Obituaries

Izzy Young, who presided over the folk revival, dies at 90

Izzy Young, whose Greenwich Village shop, the Folklore Center, was the beating heart of the midcentury folk music revival — and who in 1961 presented the first New York concert by a young Bob Dylan — died Monday at his home in Stockholm. He was 90. His death was confirmed by his daughter, Philomène Grandin.

Anyone wanting to capture the essence of the times could do far worse than head to the Folklore Center, at 110 Macdougal St., between Bleecker and West Third streets. Established in 1957, it was nominally a music store, selling records, books, instruments, sheet music, and fan magazines, most sprung from sweat and mimeograph machines, like Sing Out!, Caravan, and Gardyloo.

In actual practice, the center was also equal parts hiring hall; Schwab’s Pharmacy, where young hopefuls awaited discovery; matchbox recital space for organized performances and impromptu jam sessions; nerve center for gossip on a par with any small-town barbershop; and forum for continuing, crackling debate on the all-consuming subject of folk music, which thanks in no small part to Mr. Young was enjoying wide, renewed attention.

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“I began hanging out at the Folklore Center, the citadel of Americana folk music,” Dylan wrote in his memoir “Chronicles: Volume One” (2004), recalling his arrival in New York in 1961. “The small store was up a flight of stairs and the place had an antique grace. It was like an ancient chapel, like a shoebox sized institute.”

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Crackling loudest above the din was Mr. Young, who, with his horn-rimmed glasses, prodigious vocal capacity and bottomless cornucopia of opinion, was the platonic, genially abrasive New York nebbish from Central Casting.

“His voice was like a bulldozer and always seemed too loud for the little room,” Dylan wrote. “Izzy was always a little rattled over something or other. He was sloppily good-natured. In reality a romantic. To him, folk music glittered like a mound of gold. It did for me, too.”

Until he closed the shop in 1973 to move to Stockholm and start a similar center, Mr. Young reigned supreme as a handicapper (“The first few times I met Dylan, I wasn’t that impressed,” he said. “But as he began writing those great songs, I realized he was really something”); an impresario (he organized hundreds of concerts throughout the city, including Dylan’s first formal appearance, at the Carnegie Hall complex, as well as performances by the New Lost City Ramblers, Dave Van Ronk, Jean Ritchie and Phil Ochs); and an evangelist who almost single-handedly put the “Folk” in Folk City, the storied Village nightclub.

He was also a writer, with a regular column in Sing Out!; a broadcaster, with a folk music show on WBAI in New York; an agitator (in 1961, he helped organize successful public protests after the city banned folk music from Washington Square Park); a ferocious keeper of the castle (“He was even known to throw people out of his store,” Dick Weissman, a former member of folk group the Journeymen, wrote, “simply because they irritated him”); and an equally ferocious defender of the faith. (Mr. Young repudiated Dylan after he began wielding an electric guitar in the mid-’60s.)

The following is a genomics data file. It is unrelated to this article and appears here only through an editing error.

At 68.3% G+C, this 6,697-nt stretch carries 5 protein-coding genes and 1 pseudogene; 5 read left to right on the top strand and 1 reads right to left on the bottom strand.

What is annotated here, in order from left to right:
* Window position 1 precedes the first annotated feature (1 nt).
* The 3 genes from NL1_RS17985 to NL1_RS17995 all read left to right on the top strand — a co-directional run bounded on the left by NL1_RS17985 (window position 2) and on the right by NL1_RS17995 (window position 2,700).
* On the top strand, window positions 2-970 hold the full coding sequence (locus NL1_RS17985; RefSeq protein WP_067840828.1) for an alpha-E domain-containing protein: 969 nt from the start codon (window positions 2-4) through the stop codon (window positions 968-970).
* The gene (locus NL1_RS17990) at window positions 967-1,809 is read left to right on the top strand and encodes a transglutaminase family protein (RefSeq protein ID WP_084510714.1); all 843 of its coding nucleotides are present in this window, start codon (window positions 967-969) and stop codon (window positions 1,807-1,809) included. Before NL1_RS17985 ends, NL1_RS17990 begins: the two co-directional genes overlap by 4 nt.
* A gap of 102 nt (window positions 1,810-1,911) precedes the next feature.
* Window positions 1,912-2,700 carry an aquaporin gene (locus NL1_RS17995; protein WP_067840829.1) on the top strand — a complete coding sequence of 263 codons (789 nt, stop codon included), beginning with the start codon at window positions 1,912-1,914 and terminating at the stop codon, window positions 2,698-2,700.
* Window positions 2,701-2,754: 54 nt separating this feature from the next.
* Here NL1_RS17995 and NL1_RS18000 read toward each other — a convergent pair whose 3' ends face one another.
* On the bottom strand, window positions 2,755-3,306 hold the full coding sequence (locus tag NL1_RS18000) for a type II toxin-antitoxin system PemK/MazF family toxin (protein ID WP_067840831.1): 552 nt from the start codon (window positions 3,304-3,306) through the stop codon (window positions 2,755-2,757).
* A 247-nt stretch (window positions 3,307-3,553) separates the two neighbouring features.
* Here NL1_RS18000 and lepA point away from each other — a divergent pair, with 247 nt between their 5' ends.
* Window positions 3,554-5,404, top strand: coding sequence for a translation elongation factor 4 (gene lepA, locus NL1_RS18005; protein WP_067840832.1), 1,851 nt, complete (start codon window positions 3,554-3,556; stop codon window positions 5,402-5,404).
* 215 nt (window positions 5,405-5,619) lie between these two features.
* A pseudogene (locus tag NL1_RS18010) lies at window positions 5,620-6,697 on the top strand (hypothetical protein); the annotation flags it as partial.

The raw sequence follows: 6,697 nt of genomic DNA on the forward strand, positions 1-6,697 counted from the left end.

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Mr. Young, in short, was the original folknik — quite literally, for it was he who had coined the term, in the late 1950s, as attested by the Oxford English Dictionary.

Israel Goodman Young was born March 26, 1928, on the Lower East Side of Manhattan and reared in the Bronx. His parents, Philip and Pola, were Jewish immigrants from Poland.

Then, while a student at the Bronx High School of Science, he was smitten by folk dancing, becoming a member of the American Square Dance Group. The company, founded in New York by folklorist and teacher Margot Mayo, revived traditional dances of many kinds.

The dances led him to folk music, and he was soon collecting books on the subject. He attended Brooklyn College but did not finish.

In the mid-1950s, after working for several years at Borough Park Shomer Shabbos, the bakery his father had established in Brooklyn, Mr. Young became a dealer in rare folk-music books. His private clients included Harry Belafonte and Burl Ives.

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He opened the Folklore Center in April 1957, and it quickly became a mecca for pleasurable activity of all kinds.

“Drugs weren’t allowed,” Mr. Young told the newspaper The Weekend Australian in 2013. “But every time you opened the toilet door a big cloud of purple smoke would waft out.”

The Folklore Center moved to Sixth Avenue in 1965. Eight years later, after being transfixed by traditional Swedish fiddle music, Mr. Young closed the store and relocated to Stockholm, where he opened the Folklore Centrum.

In addition to Grandin, Mr. Young is survived by a son, Thilo Egenberger, and three grandchildren.

Mr. Young was the subject of a documentary, “Izzy Young: Talking Folklore Center” (1989), directed by Jim Downing. His Sing Out! columns and other articles were anthologized in “The Conscience of the Folk Revival: The Writings of Israel ‘Izzy’ Young” (2013), edited by Scott Barretta.

Perhaps Mr. Young’s most memorable achievement came in presenting Dylan’s first New York concert, at Carnegie Chapter Hall — a space of about 200 seats above what is now Weill Recital Hall, on West 57th Street — on Nov. 4, 1961. The program included Woody Guthrie’s “1913 Massacre” and Roy Acuff’s “Freight Train Blues.”

Though the concert is now considered a landmark, Mr. Young, who charged $2 a ticket, lost money.

“There were only 53 people there,” he told an interviewer in 2004. “Now 3,000 people remember it well.”